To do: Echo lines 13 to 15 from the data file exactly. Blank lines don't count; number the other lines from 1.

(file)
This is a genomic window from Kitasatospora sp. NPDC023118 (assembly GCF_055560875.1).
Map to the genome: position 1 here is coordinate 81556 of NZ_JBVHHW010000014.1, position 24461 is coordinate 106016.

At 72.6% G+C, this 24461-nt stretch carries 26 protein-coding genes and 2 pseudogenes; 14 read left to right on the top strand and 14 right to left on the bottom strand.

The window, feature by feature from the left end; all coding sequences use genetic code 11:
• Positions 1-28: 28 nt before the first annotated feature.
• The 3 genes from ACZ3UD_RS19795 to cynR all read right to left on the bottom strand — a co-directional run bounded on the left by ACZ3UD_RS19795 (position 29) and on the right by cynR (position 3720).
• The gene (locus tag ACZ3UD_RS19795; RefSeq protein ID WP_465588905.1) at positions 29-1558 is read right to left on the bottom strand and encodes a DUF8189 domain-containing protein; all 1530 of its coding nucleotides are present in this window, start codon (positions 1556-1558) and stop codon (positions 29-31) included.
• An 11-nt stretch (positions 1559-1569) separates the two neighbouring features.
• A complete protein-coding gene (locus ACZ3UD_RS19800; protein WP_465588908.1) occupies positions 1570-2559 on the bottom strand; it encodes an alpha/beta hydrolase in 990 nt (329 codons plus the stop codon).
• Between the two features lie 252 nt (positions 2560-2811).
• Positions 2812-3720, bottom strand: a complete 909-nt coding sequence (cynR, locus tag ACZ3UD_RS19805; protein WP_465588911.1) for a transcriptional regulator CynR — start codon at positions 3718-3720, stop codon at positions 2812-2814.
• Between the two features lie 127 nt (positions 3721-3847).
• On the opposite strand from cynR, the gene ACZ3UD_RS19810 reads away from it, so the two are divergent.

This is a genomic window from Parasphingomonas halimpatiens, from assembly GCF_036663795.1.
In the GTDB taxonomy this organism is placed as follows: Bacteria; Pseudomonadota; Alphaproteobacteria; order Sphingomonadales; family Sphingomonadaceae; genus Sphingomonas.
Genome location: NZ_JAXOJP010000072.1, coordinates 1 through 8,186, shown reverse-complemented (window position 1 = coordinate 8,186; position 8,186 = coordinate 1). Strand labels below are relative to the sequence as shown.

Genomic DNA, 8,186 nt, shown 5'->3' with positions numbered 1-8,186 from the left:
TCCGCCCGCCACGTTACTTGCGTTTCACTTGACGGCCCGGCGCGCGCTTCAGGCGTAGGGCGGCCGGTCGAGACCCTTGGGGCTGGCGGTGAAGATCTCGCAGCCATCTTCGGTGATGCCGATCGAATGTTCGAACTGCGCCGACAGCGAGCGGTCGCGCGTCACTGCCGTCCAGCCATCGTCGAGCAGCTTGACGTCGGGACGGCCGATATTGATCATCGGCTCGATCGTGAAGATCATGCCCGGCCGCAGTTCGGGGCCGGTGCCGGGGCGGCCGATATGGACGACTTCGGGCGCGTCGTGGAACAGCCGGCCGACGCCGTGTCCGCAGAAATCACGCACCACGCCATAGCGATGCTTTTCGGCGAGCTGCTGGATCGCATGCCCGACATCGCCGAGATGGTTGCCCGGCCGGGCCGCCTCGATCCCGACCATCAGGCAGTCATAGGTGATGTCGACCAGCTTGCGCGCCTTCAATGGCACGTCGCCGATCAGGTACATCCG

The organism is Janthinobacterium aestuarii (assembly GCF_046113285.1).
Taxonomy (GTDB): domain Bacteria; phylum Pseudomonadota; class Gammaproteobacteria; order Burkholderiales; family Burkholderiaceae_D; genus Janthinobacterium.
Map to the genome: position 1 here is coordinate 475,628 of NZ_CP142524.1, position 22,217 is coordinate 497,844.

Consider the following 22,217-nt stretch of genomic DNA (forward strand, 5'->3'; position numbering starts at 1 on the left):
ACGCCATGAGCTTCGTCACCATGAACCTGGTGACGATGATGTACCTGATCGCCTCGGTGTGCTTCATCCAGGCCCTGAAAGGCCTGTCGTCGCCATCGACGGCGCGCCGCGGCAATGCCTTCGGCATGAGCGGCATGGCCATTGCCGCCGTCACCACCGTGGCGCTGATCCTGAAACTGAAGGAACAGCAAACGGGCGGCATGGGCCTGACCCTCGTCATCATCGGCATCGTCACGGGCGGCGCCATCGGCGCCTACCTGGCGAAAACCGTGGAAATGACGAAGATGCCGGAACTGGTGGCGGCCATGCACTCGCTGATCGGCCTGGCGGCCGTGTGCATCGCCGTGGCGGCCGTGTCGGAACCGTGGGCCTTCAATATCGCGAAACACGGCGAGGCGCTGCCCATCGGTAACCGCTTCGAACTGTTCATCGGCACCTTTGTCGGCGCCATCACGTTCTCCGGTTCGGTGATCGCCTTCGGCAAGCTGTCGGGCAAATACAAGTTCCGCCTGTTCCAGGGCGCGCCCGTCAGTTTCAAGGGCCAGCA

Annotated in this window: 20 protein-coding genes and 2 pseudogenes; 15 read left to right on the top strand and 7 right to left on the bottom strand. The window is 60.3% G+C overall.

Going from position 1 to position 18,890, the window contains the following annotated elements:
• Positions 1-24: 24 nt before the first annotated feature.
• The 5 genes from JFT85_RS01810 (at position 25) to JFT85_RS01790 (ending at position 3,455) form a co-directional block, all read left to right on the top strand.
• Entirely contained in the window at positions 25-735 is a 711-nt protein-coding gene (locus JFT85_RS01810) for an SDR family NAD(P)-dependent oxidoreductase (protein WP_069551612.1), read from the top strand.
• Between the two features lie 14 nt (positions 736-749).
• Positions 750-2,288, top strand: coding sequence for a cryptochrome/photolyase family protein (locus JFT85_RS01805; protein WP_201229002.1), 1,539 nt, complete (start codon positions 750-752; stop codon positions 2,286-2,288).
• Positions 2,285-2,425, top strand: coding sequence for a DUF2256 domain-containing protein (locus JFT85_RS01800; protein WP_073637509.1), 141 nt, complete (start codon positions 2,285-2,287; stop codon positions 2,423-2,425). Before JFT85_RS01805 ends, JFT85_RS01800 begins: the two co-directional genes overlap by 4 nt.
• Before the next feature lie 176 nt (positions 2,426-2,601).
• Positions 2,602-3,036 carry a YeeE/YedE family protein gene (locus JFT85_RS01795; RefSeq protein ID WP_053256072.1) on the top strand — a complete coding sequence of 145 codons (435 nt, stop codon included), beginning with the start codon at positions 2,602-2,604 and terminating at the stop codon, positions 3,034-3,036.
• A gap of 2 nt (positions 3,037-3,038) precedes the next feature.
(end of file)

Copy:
• On the opposite strand from cynR, the gene ACZ3UD_RS19810 reads away from it, so the two are divergent.

This is a genomic window from Parasphingomonas halimpatiens, from assembly GCF_036663795.1.
In the GTDB taxonomy this organism is placed as follows: Bacteria; Pseudomonadota; Alphaproteobacteria; order Sphingomonadales; family Sphingomonadaceae; genus Sphingomonas.